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**AlexPA****Guest**

Hi,

How do i work out the integral of the following 2: I dont know how to deal with the constants (C and B)

y = C cos (4x)

y = tan (-Bx)

Thanks alot, Alex

**mathsyperson****Moderator**- Registered: 2005-06-22
- Posts: 4,900

The first one is fairly simple.

C is just a constant so we can remove that and put it back in at the end.

We know that d(sin(4x))/dx = 4cos 4x, so naturally that means that 4cos 4x integrates to give sin (4x).

However, we want to integrate cos 4x. This is 4 times smaller than 4cos 4x, so we divide the result of that integral by 4.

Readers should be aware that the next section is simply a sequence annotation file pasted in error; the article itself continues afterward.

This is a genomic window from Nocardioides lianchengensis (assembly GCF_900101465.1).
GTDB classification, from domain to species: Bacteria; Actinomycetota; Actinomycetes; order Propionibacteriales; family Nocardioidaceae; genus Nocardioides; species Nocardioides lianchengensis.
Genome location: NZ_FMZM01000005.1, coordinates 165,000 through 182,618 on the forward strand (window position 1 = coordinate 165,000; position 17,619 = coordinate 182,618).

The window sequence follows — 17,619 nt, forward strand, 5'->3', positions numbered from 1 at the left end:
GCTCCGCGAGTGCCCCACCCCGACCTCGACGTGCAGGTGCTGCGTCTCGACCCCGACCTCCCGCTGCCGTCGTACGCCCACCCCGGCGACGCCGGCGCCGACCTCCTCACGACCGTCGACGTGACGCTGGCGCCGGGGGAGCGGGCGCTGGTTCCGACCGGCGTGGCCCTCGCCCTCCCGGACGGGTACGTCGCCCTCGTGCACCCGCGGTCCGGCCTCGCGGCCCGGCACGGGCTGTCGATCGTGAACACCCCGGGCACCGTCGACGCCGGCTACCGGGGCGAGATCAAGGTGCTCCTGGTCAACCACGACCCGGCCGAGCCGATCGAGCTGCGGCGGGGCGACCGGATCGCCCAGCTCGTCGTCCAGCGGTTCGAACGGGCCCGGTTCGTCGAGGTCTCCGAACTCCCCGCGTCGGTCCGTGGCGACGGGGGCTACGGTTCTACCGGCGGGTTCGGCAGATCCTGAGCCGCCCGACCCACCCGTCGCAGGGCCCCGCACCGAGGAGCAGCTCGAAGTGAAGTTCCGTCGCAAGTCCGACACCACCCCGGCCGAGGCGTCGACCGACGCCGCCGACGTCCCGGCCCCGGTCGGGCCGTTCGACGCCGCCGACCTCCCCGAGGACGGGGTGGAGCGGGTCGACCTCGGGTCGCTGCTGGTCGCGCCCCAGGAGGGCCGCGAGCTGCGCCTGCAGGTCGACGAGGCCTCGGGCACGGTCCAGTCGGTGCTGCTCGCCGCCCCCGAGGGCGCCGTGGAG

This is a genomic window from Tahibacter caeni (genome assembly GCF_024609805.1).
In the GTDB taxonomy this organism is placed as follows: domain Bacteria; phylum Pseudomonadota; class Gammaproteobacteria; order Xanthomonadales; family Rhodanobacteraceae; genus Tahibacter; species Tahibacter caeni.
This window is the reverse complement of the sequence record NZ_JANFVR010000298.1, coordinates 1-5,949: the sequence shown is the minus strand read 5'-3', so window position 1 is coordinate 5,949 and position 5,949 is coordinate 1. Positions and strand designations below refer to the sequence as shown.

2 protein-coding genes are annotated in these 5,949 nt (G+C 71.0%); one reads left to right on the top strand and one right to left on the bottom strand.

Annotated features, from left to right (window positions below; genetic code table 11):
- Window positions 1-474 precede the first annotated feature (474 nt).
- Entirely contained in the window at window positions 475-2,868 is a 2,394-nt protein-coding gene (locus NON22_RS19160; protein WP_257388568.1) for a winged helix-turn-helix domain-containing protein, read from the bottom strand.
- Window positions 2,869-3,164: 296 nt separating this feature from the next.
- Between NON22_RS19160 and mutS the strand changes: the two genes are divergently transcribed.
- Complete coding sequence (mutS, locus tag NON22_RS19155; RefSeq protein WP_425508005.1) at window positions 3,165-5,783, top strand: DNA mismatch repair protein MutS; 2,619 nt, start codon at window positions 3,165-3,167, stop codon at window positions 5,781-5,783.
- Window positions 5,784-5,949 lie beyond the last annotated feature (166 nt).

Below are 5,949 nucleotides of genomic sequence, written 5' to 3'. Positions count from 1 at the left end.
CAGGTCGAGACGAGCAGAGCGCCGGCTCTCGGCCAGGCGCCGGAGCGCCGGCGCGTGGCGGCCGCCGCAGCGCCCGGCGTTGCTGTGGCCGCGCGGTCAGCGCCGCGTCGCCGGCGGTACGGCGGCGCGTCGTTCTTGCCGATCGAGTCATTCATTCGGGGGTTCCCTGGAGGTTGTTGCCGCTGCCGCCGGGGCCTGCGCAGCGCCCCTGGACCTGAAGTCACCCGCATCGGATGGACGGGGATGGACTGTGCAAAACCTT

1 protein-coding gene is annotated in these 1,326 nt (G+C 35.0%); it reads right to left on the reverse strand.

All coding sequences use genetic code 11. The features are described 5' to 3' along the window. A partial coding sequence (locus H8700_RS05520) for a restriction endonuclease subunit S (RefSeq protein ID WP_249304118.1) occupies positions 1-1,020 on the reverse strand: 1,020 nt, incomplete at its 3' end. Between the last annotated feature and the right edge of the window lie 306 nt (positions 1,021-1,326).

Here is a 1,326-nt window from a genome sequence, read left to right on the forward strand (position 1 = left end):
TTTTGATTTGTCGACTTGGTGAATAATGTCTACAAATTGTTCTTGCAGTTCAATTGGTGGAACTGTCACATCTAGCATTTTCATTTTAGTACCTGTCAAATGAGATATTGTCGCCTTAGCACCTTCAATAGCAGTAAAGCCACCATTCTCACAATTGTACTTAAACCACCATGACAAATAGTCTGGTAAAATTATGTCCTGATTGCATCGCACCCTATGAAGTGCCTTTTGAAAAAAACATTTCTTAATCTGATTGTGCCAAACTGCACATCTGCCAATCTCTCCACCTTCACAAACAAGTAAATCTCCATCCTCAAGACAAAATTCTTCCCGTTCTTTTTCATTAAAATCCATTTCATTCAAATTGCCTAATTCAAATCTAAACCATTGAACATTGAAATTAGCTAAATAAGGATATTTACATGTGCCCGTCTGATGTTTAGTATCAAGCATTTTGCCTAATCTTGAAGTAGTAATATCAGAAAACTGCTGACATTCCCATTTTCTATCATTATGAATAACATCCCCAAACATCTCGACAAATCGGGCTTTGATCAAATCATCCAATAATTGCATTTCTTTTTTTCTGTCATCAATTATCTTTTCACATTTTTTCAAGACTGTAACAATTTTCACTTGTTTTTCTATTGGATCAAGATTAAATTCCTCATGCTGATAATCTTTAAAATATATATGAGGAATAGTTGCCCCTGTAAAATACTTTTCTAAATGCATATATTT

∫ cos xdx = C/4 sin 4x + c.

c is an arbitrary constant that must always be included when integrating.

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The second one is harder, because the integral of tan x is less well known. Searching on the internet shows that it is ln |sec x| + c. Now we know this, we can use the same reasoning as in the above example to show that the integral is -1/B * ln|sec x| + c.

Why did the vector cross the road?

It wanted to be normal.

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